The woman also tells the Regional Communications Center dispatcher that “Scott claims he cannot move then stops answering questions or responding to her. A short time later Shorey reports Scott is bleeding badly and claims both Scott and Roger have been shot. Shorey states Roger is not responding to her and claims Scott is now yelling again.”

Previous reports indicated that at some point that evening, Pierce exchanged gunfire after he was fired upon outside the mobile home, according to the attorney general’s office.

Scott Bubar had been taken to Central Maine Medical Center in Lewiston and was admitted for treatment. Kennebec County Sheriff Ken Mason said previously Bubar was under guard there around the clock.

‘SCARED RIGHT TO DEATH’

In the days after the standoff, holes could be seen in the windows and siding of the mobile home, and broken glass was strewn across the front doorway. A dented Ford Mustang was parked to one side of the yard, and a neighbor, John Short, told the Kennebec Journal that the younger of the two men had driven the red sports car into the side of the home before the gunfire started that night. Short didn’t know the name of the man, but thought he was a younger relative of Roger Bubar.

By Tuesday this week, the holes in the home were boarded up and the sports car was no longer parked on the property.

On Tuesday, Short said he was not aware of anyone staying in the home. He did not know Jenny Shorey, the woman who was in the mobile home — and who was identified in court as Roger Bubar’s girlfriend — when police arrived that night, and doesn’t think she’s living there any longer.

Short said he hasn’t heard anything about the fate of the home or the condition of Scott Bubar, and that uncertainty has been nerve-wracking for his family.

“We don’t know what’s happening,” he said. “My wife is scared right to death about being home alone.”

Pierce, of Fairfield, has been placed on paid administrative leave, according to Robert Devlin, administrator of Kennebec County. That’s also standard procedure for officers involved in shootings.

The Maine attorney general’s office is continuing to investigate his use of force and declined to comment further, a spokesman said Tuesday in an email.

LINGERING QUESTIONS

In court Tuesday, Ross eventually summoned Detective John Bourque, of the sheriff’s office, to testify to address Murphy’s lingering questions about probable cause to charge Scott Bubar. Bourque said he responded to the residence late on May 19 as backup and then set up a command post.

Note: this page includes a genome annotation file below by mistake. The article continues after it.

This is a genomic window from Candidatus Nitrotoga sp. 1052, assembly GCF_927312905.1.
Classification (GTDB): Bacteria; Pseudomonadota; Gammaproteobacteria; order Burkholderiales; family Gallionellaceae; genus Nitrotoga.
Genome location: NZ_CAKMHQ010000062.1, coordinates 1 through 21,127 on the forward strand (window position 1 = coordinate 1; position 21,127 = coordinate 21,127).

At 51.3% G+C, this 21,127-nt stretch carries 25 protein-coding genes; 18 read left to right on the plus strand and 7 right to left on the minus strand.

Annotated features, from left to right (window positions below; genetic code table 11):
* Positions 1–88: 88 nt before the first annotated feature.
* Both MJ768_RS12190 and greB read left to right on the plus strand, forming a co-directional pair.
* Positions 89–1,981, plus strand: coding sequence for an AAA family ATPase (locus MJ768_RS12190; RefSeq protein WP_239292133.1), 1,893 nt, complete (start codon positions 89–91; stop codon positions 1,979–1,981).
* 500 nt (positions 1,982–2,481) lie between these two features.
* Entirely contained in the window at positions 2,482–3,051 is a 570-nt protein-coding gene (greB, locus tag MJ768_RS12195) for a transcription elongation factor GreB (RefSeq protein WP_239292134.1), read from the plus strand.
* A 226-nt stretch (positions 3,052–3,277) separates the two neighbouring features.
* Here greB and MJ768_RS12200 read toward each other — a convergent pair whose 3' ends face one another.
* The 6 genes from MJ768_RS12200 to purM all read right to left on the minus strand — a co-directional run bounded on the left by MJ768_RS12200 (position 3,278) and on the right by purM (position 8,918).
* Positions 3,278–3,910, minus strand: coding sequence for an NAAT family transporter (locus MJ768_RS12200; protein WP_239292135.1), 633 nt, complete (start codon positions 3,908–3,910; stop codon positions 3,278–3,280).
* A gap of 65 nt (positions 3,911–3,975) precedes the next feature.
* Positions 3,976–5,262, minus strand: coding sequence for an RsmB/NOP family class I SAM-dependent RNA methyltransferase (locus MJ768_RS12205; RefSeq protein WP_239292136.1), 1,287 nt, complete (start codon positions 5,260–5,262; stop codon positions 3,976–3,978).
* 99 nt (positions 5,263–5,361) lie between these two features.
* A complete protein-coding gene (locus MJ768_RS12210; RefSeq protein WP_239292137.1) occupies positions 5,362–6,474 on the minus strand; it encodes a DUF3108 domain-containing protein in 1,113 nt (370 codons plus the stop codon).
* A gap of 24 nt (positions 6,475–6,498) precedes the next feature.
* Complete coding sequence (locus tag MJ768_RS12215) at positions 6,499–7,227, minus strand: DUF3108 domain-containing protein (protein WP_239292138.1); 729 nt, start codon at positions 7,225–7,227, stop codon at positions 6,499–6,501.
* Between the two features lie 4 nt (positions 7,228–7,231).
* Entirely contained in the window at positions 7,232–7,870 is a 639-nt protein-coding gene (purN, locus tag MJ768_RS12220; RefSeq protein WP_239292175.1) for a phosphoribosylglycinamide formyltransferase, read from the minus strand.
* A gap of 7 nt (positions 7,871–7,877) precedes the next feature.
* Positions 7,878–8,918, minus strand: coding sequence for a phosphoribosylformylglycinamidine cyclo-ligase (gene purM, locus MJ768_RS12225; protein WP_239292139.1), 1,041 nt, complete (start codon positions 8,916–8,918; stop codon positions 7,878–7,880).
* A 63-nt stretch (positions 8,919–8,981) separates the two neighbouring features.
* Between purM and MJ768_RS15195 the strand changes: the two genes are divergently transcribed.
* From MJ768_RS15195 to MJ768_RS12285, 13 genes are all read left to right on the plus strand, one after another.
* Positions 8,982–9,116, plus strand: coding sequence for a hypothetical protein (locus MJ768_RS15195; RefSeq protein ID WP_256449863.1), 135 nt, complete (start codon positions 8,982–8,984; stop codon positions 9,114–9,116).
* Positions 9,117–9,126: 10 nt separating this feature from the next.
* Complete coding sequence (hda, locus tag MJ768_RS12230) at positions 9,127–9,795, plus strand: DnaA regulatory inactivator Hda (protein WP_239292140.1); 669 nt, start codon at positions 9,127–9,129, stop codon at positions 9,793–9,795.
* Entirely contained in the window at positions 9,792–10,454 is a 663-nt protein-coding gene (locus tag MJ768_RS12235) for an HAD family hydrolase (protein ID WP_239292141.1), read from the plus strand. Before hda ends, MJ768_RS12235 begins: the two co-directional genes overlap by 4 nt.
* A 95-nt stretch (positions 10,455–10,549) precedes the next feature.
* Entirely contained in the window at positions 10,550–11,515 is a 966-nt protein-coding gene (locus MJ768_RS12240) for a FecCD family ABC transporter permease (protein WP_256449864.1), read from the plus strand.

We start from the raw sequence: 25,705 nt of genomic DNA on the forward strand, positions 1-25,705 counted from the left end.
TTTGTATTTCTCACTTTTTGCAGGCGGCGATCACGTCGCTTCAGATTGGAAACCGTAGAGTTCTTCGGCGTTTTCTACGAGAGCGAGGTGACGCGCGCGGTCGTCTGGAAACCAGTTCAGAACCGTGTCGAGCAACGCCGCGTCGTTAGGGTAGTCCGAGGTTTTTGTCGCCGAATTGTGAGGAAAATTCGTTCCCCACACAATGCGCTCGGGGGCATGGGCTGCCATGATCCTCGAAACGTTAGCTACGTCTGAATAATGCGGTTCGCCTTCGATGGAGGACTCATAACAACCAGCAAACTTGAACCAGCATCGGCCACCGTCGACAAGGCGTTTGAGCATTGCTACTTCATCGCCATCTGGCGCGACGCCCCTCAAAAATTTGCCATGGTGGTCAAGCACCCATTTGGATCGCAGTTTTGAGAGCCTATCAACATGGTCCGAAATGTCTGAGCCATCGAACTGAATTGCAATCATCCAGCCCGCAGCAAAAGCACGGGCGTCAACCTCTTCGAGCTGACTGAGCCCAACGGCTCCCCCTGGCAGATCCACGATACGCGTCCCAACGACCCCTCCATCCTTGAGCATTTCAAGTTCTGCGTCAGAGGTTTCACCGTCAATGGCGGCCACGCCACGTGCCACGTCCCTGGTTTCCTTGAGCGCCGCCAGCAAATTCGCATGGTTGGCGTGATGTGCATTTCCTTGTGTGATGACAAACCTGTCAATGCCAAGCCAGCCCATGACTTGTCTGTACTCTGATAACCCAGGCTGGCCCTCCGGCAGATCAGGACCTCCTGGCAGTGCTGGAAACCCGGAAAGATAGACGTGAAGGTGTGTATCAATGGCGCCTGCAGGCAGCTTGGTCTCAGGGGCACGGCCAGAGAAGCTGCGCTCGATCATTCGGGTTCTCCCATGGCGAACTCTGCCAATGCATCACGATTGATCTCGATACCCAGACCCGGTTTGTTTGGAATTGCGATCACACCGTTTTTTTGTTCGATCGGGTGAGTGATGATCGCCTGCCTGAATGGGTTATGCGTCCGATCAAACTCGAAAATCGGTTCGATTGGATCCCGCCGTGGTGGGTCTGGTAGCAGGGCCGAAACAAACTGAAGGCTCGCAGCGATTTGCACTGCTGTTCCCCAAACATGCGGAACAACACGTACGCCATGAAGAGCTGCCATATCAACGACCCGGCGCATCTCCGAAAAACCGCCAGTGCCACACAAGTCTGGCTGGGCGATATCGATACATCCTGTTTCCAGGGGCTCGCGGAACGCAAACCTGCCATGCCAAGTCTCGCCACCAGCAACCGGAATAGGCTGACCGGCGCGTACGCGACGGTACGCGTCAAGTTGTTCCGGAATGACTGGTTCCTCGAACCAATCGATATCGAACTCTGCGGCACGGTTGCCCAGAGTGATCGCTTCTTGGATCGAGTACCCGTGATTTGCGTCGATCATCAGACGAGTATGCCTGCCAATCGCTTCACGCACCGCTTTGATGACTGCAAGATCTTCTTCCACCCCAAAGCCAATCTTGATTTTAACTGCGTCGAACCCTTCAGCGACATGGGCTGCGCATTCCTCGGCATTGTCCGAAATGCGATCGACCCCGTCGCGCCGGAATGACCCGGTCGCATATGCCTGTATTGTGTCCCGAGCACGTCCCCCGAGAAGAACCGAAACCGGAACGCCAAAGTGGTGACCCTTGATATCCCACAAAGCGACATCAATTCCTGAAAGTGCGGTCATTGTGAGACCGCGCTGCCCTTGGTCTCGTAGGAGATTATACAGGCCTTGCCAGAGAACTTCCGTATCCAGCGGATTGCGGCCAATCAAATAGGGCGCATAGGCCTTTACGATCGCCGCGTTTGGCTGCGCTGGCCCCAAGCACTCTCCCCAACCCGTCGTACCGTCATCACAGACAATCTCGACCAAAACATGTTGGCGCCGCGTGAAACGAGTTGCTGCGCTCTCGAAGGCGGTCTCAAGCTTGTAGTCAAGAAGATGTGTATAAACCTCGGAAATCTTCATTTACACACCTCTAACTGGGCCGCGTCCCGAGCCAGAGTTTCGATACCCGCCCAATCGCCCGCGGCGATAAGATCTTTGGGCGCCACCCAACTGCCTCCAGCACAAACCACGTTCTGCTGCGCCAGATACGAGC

He said that when the tactical team entered the home, which belonged to Roger Bugar, they reported finding three people — one man who was shot, one who was dead and a woman, later identified as Shorey, in a bed.

Bourque said the investigation indicated that officers Pierce and Bacon arrived at the scene and found two men with firearms — one with a long gun, another with a handgun.

Bourque said Shorey told police she saw Scott Bubar with a shotgun pointing down a hallway and possibly threatening to shoot Roger Bubar.

Bourque also said gunshots were fired from the residence in the direction of Sgt. Jacob Pierce and another officer.

Whittier asked that if Shorey was bedridden in the living room, how did she see whom Scott Bubar was targeting?

“I didn’t hear you testify that at any time anyone saw Scott Bubar with a firearm,” Whittier said.

Bourque said Shorey told police she saw Scott Bubar with a weapon.

“Scott Bubar was shot,” Whittier said. “Is there any indication who shot him?”

“That’s still part of the ongoing investigation,” Bourque said.

“The information about Bubar pointing a gun at his father is not in this affidavit,” Whittier argued.

Ross said police still were piecing the incident together and she said the legal threshold for finding probable cause is low, and that one of the people alleged to be in danger was Shorey. She asked that Bubar’s bail be set at $2,500 cash. She also said Scott Bubar had two prior convictions for operating under the influence, one in 2004 and one in 2003, but no felony conviction.

Whittier asked the judge to set an unsecured bail for Scott Bubar to allow him to get out.

She said that if the state met the probable cause threshold, “it’s by the very thinnest criteria.”

Murphy found there was cause to believe Scott Bubar had a firearm and was aiming it in the direction of his father.

Murphy set bail at $1,500 cash or $1,000 unsecured with a Maine Pre-trial Services contract that prohibits him from using alcohol, from possessing dangerous weapons, from returning to the residence where the shooting took place except for a single time with law enforcement to get his belongings, and from contact with Shorey.

Laurie Bubar at one point rose to tell the judge she hasn’t been able to speak with her brother, and she was directed to provide her phone number to jail officials. She also said she’d be able to put up $500 toward her brother’s bail.

Staff writer Charlie Eichacker contributed to this story.

Betty Adams — 621-5631

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Twitter: @betadams